“Okay,” Lockhart began. “The Other Earth has two differences to our earth, besides the magic energy we told you about. One is, the Kairos never got born on the Other Earth. At some point, the gods went to war with one another. The landscape got shoved around pretty good and most of life got wiped out. As for the humans, there were no survivors. One of the gods who survived over there was Poseidon. Somehow, he got the other surviving gods on that earth to agree to try and merge the two earths. It did not work, for several reasons, as the Kairos explained it to me. For one, Poseidon and the gods in our earth were not keen on the idea of merging with another version of themselves from another universe. Second, the Other Earth existed as a mirror image of our own, with Europe pointing east instead of west, and so on. And third, as the two worlds came into what they called conjunction, all this magic energy began to leak into our universe and caused all sorts of problems.”
“You mean, the people in our world suddenly became witches and warlocks.”
“Wizards, not Warlocks,” Boston said, and turned up her nose.
“Not many. Never many, but some,” Alexis said.
Lockhart coughed. People quieted. “When the worlds got close, the Kairos Amphitrite figured out how to make a hole between the worlds and travel from one to the other. The gods on the Other Earth wanted people, and life restored there, so they could have someone to be gods over, I suppose. Amphitrite made the agreement. Plenty of ordinary people crossed over, but especially those who were gifted to use the magic energy that world offered. The gods of that earth set it in motion, relative to ours. Every six-hundred years, the worlds come into conjunction, and some people cross over.
“Not many come into our world,” Alexis said. “But some went there, especially in the ages when witches get burned at the stake.”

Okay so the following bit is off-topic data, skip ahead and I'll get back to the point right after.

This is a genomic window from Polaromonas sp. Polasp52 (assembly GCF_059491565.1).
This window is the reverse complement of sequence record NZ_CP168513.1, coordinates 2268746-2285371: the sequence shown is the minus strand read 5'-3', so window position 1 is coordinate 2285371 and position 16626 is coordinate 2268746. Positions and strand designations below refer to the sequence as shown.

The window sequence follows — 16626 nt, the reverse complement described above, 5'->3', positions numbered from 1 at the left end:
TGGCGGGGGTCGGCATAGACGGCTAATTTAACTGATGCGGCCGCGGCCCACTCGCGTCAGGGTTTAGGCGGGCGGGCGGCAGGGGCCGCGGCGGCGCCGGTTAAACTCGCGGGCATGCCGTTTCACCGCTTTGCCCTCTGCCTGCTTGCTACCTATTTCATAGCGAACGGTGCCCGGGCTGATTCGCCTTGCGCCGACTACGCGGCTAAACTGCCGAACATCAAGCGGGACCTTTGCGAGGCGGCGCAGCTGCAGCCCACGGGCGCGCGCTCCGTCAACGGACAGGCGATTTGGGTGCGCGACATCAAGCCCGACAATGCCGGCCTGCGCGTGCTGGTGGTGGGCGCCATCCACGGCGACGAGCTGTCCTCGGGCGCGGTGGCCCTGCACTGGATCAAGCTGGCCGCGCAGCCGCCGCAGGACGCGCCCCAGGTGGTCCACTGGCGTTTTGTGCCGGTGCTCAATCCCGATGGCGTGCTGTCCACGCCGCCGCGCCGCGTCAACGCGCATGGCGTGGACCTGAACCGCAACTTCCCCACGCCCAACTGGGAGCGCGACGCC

Lockhart continued. “The best way I have been told to picture it is to look at the moon. Between the half to half-moon, through the full moon, we get close enough to the other world, so like increased moonlight, we get magic energy leaking into our world. That is when travel becomes possible between worlds, though it takes considerable magic to do it. From half to half through the dark of the moon, the leakage really is not enough to activate any magic potential.”
“Right now, we are in a dark time,” Lincoln said. “We should go through the light time from 525 to 225 BC, which would make the full moon in 375. You said Nanette began to show signs of magic after entering the Chinese time zone. That had to be after 228, up to 323 BC, so well within the light time.”
“I see,” Evan said, whether he saw exactly or not.
“It sounds like Nanette had the potential,” Alexis said. “The world went light around 1875, but by 1905 she maybe did not have enough light to bring out her potential. Going back in time to where the light started in 225, and you landed about 279or 280 in Sicily, that sounds like light enough to bring out her magic.”
“If you were traveling with evil Nanette,” Lincoln said. “You are probably lucky to have escaped.”
“But that is not the only way magic can happen,” Alexis added, and waited for Evan to look at her before she explained. “Most of the spirits, such as greater, lesser, and even most of the little spirits have natural magic inside them. Also, half-breeds can do things, though lesser and lesser, even down to the seventh generation. The blood is not considered fully human again until the tenth generation, for example…”
Evan looked at Boston, the elf.
“Mine is mostly fire magic,” Boston said.
“I guessed from the red hair,” Evan smiled, then looked at Alexis again. “Don’t tell me you are a witch.”
“Lincoln only calls me a witch on my bad days,” Alexis admitted. “Boston and I are not dependent on how close or far away the Other Earth might be. My magic is in the wind, and healing magic. I used to be an elf. Boston used to be human.”
“From Massachusetts. You know, Salem witches and all that.”
“But how can that be? What do you mean you used to be an elf?”
“Boston became an elf to marry my brother, Roland,” Alexis admitted. “I became human to marry Benjamin.”
“I didn’t know you could do that,” Evan said.
“It isn’t done, except in special cases.”
“The Kairos?” Evan asked. Everyone nodded. Then they quieted to give Evan some room to breathe. It was a lot to take in. They ate. Finally, Alexis became concerned about the look on Evan’s face.
“What are you thinking about?”
“Wondering if Millie made it to safety,” he said. “I pray for her every night.”
“I pray for Roland,” Boston said. “He disappeared. We are believing he got a free ride back to the future. But there was a wolf. Not a wolv, but a real werewolf, and he may have gotten torn up. We don’t know.”
“Same,” Evan said. “Except mine was a Wolv.”
“I can pray for Millie, too.”
“And Roland?” Evan was not sure of the name, but Boston nodded. After that, Evan seemed to relax around Boston, even if she was an elf.
Don’t miss tomorrows post for the end of the story.